The family remained here for two years, when they were again called to leave that home and go on to Arizona.  Some time was spent making ready for this long difficult journey into nowhere, as it seemed in those days.  Flour was ground from their wheat.  Wool from their sheep was made into fine woolen goods.  These and other items were exchanged for equipment more practical for their journey.  Teams of oxen were acquired by trading farm equipment, which they could not take along.  Grandmother had put down kegs of butter, which were stored away for future use for her large family. 


When they reached Lees Ferry, they camped near the Colorado River, while Grandfather and Grandmother went back (for two weeks) to work in the St. George Temple, which had just been dedicated (1877). 


{On New Year’s Day, 1878, they crossed the Colorado River and headed south to the settlement of Lehi (north side of Mesa) on the banks of the Salt River, where they made their home and where Jesse was called to preside over the saints in that area.  Within a year though, they sold their lands, gave their water rights to the local Indians, and moved their family and belongings to Walker (now Taylor) Arizona.  Here they bought town and farm lots and built a nice home.  Rhoda was called to be the first Relief Society President in this new settlement.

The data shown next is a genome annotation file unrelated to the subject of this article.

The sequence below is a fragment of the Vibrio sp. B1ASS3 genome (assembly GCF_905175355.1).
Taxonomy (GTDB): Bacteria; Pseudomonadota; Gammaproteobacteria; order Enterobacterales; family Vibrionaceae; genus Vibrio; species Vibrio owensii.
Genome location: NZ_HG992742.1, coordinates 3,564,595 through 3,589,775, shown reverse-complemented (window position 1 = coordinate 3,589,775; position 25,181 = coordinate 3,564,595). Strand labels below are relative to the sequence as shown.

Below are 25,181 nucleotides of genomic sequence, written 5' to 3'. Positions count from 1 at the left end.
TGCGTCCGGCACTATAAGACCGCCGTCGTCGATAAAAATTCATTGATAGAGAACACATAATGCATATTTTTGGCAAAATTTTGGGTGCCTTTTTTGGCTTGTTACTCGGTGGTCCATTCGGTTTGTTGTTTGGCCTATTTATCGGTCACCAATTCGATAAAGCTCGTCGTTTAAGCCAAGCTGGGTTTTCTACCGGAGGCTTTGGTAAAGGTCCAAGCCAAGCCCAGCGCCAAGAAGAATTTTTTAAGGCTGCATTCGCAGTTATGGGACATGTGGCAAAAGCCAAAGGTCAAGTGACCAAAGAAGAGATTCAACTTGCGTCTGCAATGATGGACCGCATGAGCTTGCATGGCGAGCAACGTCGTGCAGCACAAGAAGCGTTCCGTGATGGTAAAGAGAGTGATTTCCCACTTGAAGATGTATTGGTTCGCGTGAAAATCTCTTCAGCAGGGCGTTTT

Three years later (1883), her husband of 41 years, became ill from Small Pox while tending his dying son in their home.  Both father and son were buried near each other in Taylor.  Rhoda continued on for several more years, long enough to learn of the death of another one of her sons.  Eventually, this good woman passed away due to an epidemic of “Lagrippe” (or Influenza) on 15 April 1898.  She was buried next to her husband in Taylor, Arizona.